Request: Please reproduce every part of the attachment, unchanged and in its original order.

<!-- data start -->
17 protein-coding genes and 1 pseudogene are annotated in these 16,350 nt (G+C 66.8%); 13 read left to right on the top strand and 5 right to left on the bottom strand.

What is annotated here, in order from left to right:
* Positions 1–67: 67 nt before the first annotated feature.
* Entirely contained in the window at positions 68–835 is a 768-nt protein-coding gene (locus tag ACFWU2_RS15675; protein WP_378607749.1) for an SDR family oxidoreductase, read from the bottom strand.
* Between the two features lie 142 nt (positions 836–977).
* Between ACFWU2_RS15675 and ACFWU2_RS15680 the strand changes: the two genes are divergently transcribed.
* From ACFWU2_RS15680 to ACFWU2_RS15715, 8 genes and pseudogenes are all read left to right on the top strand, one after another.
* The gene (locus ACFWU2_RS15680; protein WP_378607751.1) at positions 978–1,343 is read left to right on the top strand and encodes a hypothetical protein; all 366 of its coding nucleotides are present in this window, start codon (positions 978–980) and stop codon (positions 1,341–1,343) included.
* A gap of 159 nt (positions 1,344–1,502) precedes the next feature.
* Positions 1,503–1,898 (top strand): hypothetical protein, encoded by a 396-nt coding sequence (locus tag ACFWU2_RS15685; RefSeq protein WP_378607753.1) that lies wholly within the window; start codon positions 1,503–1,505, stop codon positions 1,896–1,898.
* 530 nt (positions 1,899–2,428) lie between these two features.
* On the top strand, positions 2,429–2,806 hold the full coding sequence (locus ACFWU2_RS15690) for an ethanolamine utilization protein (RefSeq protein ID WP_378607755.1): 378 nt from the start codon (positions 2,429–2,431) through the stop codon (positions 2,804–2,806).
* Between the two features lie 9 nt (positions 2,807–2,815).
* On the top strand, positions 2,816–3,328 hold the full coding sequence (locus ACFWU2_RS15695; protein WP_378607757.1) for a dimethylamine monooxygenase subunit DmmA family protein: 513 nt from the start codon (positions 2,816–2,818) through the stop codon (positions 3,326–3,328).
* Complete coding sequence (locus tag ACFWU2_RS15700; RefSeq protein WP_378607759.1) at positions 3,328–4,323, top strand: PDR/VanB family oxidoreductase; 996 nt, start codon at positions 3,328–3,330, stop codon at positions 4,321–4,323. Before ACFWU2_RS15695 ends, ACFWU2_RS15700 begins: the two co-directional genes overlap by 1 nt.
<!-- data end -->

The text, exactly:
17 protein-coding genes and 1 pseudogene are annotated in these 16,350 nt (G+C 66.8%); 13 read left to right on the top strand and 5 right to left on the bottom strand.

What is annotated here, in order from left to right:
* Positions 1–67: 67 nt before the first annotated feature.
* Entirely contained in the window at positions 68–835 is a 768-nt protein-coding gene (locus tag ACFWU2_RS15675; protein WP_378607749.1) for an SDR family oxidoreductase, read from the bottom strand.
* Between the two features lie 142 nt (positions 836–977).
* Between ACFWU2_RS15675 and ACFWU2_RS15680 the strand changes: the two genes are divergently transcribed.
* From ACFWU2_RS15680 to ACFWU2_RS15715, 8 genes and pseudogenes are all read left to right on the top strand, one after another.
* The gene (locus ACFWU2_RS15680; protein WP_378607751.1) at positions 978–1,343 is read left to right on the top strand and encodes a hypothetical protein; all 366 of its coding nucleotides are present in this window, start codon (positions 978–980) and stop codon (positions 1,341–1,343) included.
* A gap of 159 nt (positions 1,344–1,502) precedes the next feature.
* Positions 1,503–1,898 (top strand): hypothetical protein, encoded by a 396-nt coding sequence (locus tag ACFWU2_RS15685; RefSeq protein WP_378607753.1) that lies wholly within the window; start codon positions 1,503–1,505, stop codon positions 1,896–1,898.
* 530 nt (positions 1,899–2,428) lie between these two features.
* On the top strand, positions 2,429–2,806 hold the full coding sequence (locus ACFWU2_RS15690) for an ethanolamine utilization protein (RefSeq protein ID WP_378607755.1): 378 nt from the start codon (positions 2,429–2,431) through the stop codon (positions 2,804–2,806).
* Between the two features lie 9 nt (positions 2,807–2,815).
* On the top strand, positions 2,816–3,328 hold the full coding sequence (locus ACFWU2_RS15695; protein WP_378607757.1) for a dimethylamine monooxygenase subunit DmmA family protein: 513 nt from the start codon (positions 2,816–2,818) through the stop codon (positions 3,326–3,328).
* Complete coding sequence (locus tag ACFWU2_RS15700; RefSeq protein WP_378607759.1) at positions 3,328–4,323, top strand: PDR/VanB family oxidoreductase; 996 nt, start codon at positions 3,328–3,330, stop codon at positions 4,321–4,323. Before ACFWU2_RS15695 ends, ACFWU2_RS15700 begins: the two co-directional genes overlap by 1 nt.